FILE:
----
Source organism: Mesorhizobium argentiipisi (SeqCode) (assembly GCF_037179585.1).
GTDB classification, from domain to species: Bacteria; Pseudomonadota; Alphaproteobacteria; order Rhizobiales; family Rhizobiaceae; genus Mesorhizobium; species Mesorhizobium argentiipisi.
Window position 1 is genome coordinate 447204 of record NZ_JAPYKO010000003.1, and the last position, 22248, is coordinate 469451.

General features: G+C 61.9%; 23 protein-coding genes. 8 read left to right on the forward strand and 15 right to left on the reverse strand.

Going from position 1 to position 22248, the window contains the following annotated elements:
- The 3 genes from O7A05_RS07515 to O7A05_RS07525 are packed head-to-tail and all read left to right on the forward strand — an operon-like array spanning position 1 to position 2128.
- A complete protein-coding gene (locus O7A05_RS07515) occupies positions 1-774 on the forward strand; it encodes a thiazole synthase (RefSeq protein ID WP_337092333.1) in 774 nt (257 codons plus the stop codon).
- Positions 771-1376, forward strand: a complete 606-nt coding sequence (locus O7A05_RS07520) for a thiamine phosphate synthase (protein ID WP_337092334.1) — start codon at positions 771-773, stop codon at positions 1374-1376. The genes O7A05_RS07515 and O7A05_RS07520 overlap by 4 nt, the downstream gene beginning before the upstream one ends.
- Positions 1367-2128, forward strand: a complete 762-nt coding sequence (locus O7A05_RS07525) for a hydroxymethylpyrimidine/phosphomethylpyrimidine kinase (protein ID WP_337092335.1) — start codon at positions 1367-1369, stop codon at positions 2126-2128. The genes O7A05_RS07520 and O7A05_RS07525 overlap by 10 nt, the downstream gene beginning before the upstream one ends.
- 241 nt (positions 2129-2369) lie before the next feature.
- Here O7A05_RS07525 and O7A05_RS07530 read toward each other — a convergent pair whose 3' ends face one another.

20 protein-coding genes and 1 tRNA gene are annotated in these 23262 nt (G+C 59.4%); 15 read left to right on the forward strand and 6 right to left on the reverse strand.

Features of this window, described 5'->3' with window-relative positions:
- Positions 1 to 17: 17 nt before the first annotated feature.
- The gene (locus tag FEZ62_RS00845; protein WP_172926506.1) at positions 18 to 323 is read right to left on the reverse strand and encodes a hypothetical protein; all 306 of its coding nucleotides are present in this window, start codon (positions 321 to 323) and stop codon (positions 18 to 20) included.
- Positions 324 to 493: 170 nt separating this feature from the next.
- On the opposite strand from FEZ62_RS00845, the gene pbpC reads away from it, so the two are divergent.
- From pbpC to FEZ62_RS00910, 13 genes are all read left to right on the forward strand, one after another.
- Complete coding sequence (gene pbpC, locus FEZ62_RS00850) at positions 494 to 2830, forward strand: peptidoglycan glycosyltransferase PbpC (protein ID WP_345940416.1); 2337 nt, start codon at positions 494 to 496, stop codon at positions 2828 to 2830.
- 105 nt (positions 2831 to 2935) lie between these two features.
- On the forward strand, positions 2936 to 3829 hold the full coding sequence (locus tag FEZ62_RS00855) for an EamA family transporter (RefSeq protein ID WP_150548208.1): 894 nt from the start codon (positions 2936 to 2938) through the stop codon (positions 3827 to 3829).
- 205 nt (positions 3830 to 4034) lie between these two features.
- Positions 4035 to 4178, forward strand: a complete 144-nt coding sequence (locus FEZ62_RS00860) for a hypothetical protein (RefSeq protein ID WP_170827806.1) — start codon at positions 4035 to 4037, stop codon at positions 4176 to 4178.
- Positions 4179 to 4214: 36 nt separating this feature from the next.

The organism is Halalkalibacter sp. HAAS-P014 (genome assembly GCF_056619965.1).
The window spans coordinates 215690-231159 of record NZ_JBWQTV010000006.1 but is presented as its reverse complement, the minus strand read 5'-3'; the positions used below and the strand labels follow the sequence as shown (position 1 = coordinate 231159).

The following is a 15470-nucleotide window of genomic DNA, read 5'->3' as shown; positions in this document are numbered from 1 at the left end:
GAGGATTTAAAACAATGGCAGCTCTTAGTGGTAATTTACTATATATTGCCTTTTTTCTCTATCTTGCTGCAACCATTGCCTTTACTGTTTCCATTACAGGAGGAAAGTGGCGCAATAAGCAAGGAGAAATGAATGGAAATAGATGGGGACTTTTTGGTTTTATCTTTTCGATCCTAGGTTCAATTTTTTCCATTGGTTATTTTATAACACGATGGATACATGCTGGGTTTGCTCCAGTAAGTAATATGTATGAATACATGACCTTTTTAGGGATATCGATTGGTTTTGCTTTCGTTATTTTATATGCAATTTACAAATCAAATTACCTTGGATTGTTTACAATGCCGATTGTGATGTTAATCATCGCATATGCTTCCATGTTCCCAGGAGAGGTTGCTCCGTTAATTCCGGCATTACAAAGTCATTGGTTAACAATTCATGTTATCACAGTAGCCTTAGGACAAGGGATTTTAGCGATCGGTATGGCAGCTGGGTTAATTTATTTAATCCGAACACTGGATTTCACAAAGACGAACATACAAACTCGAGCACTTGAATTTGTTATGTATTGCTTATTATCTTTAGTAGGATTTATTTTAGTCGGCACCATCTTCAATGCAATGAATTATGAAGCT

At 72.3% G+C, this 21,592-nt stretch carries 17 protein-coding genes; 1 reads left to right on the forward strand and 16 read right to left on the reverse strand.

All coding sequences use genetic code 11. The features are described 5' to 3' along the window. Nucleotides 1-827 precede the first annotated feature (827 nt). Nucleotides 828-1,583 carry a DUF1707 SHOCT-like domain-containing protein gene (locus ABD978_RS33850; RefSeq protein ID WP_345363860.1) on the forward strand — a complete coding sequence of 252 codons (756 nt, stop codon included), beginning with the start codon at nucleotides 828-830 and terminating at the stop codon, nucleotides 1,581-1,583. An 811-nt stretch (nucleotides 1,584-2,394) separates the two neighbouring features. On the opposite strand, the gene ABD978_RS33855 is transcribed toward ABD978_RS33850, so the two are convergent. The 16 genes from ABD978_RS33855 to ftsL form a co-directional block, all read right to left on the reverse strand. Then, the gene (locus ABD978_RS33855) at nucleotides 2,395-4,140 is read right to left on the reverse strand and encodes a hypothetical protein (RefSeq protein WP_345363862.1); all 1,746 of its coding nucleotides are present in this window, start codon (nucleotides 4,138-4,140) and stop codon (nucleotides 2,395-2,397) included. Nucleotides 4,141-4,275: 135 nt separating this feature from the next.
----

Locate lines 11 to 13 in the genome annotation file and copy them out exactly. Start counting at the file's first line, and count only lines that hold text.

- Here O7A05_RS07525 and O7A05_RS07530 read toward each other — a convergent pair whose 3' ends face one another.

20 protein-coding genes and 1 tRNA gene are annotated in these 23262 nt (G+C 59.4%); 15 read left to right on the forward strand and 6 right to left on the reverse strand.

Features of this window, described 5'->3' with window-relative positions: